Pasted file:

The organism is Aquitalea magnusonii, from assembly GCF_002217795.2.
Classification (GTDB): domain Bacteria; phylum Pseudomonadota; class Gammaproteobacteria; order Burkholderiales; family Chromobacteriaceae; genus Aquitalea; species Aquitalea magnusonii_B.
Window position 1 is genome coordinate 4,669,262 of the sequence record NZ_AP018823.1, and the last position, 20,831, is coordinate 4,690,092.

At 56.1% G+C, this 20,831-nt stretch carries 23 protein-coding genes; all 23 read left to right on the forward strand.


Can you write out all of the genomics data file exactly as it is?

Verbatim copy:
The organism is Aquitalea magnusonii, from assembly GCF_002217795.2.
Classification (GTDB): domain Bacteria; phylum Pseudomonadota; class Gammaproteobacteria; order Burkholderiales; family Chromobacteriaceae; genus Aquitalea; species Aquitalea magnusonii_B.
Window position 1 is genome coordinate 4,669,262 of the sequence record NZ_AP018823.1, and the last position, 20,831, is coordinate 4,690,092.

At 56.1% G+C, this 20,831-nt stretch carries 23 protein-coding genes; all 23 read left to right on the forward strand.